Written by Ruth Rendell — These previously uncollected or new short stories are a masterclass in how to deliver psychological suspense in domestic settings and an antidote to some publishers’ current zeal for packaging and claiming grip-lit and domestic noir as a nearly-new phenomenon.
Although Ruth Rendell’s famous Chief Inspector Wexford police procedurals often engaged with broad social and political issues, these shorts are preoccupied with settings of a more domestic scale. They were first published or written between 1974 and 1997, and although there are a few quaint phrases and several kept-at-home wives featured, we are not subjected to the obligatory bigger, not better, huge reveals or shockingly unbelievable twists we are sometimes handed now.
Here are obsessional, dysfunctional and delusional protagonists in chilling tales that reveal the messed up beings that humans are and examine what we are capable of doing to one another. Things fall apart for her characters in subtle and weird, but believable ways, and the stories are darker and more compelling for that.
We hear the inner thoughts of murderous, adulterous and jealous husbands speaking to us confidentially, revealing their dark motivations and building our unease. In the collection’s introduction, author Sophie Hannah talks of how vital it is to hook the reader from the very first line. Try these two openings: “I murdered Brenda Goring for what I suppose is the most unusual of motives.” And: “You won’t believe this, but last week I tried to murder my wife.”
Often Rendell’s reveals are at the beginning of the story, what she explained as “…an invitation to look for suspense because you’re waiting for it to happen.” Following these explosive starts come the slow reveals, very often by a narrator who thinks he knows the whole story and only releases the facts trickle by trickle before an unpredictable but satisfying and believable ending that catches the teller by surprise too.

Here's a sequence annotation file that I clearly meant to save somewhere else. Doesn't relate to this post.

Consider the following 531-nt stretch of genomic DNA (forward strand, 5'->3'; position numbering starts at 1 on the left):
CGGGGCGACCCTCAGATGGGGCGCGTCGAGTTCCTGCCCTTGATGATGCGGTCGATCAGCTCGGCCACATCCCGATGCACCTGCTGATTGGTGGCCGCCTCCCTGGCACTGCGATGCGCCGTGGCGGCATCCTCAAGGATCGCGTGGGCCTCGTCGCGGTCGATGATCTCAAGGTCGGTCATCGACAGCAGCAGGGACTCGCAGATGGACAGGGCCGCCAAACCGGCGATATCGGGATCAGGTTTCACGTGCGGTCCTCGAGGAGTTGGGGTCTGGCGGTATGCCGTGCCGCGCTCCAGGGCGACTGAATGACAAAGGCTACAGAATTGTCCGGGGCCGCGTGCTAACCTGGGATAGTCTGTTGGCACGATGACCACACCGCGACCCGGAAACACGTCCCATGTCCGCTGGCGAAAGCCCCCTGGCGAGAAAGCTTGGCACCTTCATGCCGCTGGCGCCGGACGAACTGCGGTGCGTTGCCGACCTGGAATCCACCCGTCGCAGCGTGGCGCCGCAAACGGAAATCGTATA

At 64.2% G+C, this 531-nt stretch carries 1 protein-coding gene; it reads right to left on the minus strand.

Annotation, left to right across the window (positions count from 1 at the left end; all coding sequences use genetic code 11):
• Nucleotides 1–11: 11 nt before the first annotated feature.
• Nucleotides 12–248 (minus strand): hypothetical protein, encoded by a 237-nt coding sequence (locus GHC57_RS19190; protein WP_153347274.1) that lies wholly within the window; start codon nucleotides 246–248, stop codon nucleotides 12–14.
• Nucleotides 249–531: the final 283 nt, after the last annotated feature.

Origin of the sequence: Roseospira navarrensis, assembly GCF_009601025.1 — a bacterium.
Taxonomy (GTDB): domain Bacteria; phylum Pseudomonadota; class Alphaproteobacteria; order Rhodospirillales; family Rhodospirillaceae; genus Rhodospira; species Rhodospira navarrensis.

Rendell steers clear of moral judgments, allowing us to judge if we choose to. She keeps the acts of violence offstage, except in the murder of Brenda Goring in The Irony of Hate, which is brief and brutal, recounted in two short sentences. Instead she intimately reveals the protagonists’ psyches and builds the unease all the way to the twisty consequences.
In other tales the narrators have little clue what is going on. In Digby’s Wives we observe the hapless and impotent narrator and witness to his friends’ devious actions become complicit and unable to act, long after we fear and he begins to suspect the worst.
One of the longest and most gripping tales is The Thief. Polly has spent her life lying, stealing and destroying the possessions of those who cross her. But is she cured of the habit when she falls in love with a man who hates liars and she knows she will lose everything if she doesn’t change her ways?
There are two ghost stories with malevolent forces that cause the haunted living to perform dark deeds. One opens: “I don’t believe in the supernatural, but just the same, I wouldn’t live in Shawley Rectory.” But someone does and has to leave when the footsteps in empty rooms become scary.
A recurring theme is: ‘what is the worst that can happen?’ This is taken to the ultimate in Trebuchet – a dystopian Cold War tragedy focusing on one day in the life of a family in which the reality is never discussed, but the signs are there in the freaky weather, the false dusk, the white brightness of the aurora and a pony lying like glass in a frosty field in the height of summer.
As I read far in to the collection and her rhythm of storytelling, I did begin to second-guess a couple of the denouements, but then to my delight was back-footed in a later story. Rendell’s skill is to grip us early and hold us lightly in her grasp to the end.
Look back at how we remembered Ruth Rendell after her death two years ago. And we reviewed several of her novels including her debut From Doon with Death, and her Wexford books and even spent an evening in her company here.
CFL Rating: 5 Stars